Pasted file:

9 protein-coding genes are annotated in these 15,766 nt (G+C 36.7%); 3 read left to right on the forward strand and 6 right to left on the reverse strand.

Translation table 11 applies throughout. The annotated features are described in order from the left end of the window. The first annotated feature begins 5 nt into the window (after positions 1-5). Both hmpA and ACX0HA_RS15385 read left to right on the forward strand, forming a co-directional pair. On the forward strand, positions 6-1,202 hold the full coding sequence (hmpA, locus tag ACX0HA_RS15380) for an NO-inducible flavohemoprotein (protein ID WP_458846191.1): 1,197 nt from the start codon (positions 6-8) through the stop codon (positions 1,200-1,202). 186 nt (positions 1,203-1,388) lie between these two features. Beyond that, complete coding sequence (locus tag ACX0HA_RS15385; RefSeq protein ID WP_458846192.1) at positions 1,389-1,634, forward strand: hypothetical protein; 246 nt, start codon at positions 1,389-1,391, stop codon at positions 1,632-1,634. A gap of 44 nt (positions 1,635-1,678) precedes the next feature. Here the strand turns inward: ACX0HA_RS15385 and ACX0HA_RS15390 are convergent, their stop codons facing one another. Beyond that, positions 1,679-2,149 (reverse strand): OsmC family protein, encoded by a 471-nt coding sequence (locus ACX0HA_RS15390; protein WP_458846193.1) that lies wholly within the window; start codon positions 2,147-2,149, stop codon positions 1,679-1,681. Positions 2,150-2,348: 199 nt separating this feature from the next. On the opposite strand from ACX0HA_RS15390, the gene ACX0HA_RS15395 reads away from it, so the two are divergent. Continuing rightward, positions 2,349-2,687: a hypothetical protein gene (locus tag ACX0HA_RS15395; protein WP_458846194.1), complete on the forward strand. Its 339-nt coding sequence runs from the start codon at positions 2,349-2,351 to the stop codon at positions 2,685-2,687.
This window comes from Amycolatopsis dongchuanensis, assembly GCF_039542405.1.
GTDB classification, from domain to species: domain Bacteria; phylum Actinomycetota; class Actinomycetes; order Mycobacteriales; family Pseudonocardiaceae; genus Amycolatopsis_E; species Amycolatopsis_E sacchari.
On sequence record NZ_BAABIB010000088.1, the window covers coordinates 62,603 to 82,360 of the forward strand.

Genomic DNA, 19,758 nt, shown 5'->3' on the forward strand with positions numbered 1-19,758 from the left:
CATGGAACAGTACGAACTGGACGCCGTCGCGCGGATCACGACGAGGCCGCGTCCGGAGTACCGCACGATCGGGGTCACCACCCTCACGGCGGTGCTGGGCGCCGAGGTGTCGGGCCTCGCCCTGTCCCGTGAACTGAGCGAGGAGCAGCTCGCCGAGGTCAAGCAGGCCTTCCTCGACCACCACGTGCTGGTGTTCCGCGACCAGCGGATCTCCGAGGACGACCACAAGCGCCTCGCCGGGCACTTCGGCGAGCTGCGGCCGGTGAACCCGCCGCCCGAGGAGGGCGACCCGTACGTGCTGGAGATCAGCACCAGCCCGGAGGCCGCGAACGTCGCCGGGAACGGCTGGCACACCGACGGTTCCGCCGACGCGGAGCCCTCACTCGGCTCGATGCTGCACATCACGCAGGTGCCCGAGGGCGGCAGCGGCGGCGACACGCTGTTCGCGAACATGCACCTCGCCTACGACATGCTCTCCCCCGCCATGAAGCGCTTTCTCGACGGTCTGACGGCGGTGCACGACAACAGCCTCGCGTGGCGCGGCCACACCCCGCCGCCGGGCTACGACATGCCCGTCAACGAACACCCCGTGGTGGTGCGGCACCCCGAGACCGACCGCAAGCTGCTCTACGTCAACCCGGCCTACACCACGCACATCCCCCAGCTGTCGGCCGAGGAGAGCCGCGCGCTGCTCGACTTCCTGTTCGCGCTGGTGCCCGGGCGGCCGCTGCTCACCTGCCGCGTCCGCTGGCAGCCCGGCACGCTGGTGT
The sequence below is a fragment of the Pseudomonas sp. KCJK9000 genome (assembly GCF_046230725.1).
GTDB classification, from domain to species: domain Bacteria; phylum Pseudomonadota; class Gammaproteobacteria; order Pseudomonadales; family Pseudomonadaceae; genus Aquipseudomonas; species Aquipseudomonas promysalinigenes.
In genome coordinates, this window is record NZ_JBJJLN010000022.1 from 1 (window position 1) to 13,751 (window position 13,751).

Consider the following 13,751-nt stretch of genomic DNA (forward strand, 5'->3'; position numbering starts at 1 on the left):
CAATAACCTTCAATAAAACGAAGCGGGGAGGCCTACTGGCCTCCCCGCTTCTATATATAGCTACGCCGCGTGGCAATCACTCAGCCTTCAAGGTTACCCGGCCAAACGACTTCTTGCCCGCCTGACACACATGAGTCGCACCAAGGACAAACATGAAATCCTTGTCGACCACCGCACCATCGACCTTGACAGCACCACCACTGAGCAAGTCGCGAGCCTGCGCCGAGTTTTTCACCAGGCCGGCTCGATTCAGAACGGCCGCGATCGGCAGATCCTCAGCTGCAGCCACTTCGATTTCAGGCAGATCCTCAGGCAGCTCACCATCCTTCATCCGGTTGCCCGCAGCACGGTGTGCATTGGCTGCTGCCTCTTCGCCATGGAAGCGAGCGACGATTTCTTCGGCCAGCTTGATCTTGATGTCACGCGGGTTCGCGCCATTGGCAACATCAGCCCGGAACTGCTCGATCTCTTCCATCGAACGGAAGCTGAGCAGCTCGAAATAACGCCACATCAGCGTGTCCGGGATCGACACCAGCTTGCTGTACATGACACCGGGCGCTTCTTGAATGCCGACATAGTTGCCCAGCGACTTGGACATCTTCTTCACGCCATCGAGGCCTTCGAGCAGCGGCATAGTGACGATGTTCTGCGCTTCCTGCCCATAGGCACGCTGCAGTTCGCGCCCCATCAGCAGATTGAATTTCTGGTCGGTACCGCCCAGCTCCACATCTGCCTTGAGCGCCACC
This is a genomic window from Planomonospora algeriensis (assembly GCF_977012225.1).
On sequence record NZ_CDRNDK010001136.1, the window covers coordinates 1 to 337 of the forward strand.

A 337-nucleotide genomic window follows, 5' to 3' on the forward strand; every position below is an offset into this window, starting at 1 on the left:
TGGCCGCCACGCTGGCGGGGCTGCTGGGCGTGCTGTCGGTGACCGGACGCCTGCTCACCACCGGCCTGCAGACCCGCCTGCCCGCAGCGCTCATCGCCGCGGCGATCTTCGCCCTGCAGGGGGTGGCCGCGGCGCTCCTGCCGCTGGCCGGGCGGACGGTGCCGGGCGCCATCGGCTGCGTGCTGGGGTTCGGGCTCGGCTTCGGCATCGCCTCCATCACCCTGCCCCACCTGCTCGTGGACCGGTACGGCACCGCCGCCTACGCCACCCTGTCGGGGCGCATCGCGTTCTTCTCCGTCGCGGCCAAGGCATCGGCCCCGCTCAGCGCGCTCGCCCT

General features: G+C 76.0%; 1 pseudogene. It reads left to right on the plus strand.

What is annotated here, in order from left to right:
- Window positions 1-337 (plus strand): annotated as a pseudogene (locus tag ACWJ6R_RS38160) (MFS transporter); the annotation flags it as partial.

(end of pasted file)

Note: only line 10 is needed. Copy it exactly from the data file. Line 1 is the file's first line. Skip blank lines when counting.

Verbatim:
In genome coordinates, this window is record NZ_JBJJLN010000022.1 from 1 (window position 1) to 13,751 (window position 13,751).